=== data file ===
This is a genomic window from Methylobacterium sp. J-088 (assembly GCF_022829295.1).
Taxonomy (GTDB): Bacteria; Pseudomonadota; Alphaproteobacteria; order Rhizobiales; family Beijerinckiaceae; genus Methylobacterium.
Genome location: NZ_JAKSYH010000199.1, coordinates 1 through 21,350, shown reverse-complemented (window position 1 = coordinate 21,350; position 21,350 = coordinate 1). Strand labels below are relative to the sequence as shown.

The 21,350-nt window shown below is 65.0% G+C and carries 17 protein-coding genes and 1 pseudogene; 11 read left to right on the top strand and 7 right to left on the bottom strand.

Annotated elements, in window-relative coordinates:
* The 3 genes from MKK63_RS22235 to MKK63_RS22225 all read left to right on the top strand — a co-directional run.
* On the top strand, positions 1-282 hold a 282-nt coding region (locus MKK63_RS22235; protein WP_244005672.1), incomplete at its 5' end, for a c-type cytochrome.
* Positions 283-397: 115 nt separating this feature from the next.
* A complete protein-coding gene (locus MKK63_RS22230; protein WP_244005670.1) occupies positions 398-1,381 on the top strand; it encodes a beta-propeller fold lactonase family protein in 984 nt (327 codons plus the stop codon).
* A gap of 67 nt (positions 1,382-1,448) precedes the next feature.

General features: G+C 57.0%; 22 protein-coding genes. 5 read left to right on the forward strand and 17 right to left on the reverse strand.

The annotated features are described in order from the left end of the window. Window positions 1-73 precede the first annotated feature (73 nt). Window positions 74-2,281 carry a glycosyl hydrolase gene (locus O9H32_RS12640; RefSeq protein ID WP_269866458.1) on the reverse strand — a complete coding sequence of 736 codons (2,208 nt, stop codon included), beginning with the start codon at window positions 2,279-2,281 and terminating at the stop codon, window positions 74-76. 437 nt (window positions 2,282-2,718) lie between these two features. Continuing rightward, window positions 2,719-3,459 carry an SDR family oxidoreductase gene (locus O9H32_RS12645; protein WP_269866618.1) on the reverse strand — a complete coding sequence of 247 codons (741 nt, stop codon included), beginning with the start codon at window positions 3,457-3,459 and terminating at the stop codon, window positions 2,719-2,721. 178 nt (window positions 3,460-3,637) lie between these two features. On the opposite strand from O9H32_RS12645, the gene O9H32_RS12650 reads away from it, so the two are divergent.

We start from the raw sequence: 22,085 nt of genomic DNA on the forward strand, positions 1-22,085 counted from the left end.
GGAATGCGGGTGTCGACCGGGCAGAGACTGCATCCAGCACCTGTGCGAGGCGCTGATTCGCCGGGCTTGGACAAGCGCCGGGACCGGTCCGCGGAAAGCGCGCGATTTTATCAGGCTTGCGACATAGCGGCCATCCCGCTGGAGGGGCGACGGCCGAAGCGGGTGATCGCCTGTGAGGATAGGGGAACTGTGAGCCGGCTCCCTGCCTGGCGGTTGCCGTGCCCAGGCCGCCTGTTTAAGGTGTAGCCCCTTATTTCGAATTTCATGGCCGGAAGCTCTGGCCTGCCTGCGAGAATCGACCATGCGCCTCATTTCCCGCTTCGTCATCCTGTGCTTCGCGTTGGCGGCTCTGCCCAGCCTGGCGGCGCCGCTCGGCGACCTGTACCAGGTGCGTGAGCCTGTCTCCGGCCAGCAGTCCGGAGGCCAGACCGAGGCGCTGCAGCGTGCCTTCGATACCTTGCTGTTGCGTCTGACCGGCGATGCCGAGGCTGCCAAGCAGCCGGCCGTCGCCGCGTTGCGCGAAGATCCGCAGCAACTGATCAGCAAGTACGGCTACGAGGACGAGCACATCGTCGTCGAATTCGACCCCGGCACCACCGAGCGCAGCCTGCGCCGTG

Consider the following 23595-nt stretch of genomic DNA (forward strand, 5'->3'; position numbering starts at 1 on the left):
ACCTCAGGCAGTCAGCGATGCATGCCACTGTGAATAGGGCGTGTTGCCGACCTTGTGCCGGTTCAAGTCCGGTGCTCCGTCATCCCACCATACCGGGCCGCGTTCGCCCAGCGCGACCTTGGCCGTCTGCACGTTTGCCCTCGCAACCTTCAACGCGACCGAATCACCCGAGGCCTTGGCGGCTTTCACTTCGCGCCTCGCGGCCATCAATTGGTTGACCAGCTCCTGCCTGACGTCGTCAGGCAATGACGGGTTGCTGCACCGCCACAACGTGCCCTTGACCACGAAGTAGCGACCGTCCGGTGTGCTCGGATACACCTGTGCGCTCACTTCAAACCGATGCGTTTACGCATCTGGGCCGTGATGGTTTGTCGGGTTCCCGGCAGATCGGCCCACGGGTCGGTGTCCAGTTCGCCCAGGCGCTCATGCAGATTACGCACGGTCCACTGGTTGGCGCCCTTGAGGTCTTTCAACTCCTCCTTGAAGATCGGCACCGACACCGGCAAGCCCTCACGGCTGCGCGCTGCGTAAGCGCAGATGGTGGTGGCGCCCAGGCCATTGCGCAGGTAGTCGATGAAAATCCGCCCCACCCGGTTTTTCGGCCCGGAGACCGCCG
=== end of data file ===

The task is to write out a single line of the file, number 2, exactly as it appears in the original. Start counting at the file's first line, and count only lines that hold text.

Taxonomy (GTDB): Bacteria; Pseudomonadota; Alphaproteobacteria; order Rhizobiales; family Beijerinckiaceae; genus Methylobacterium.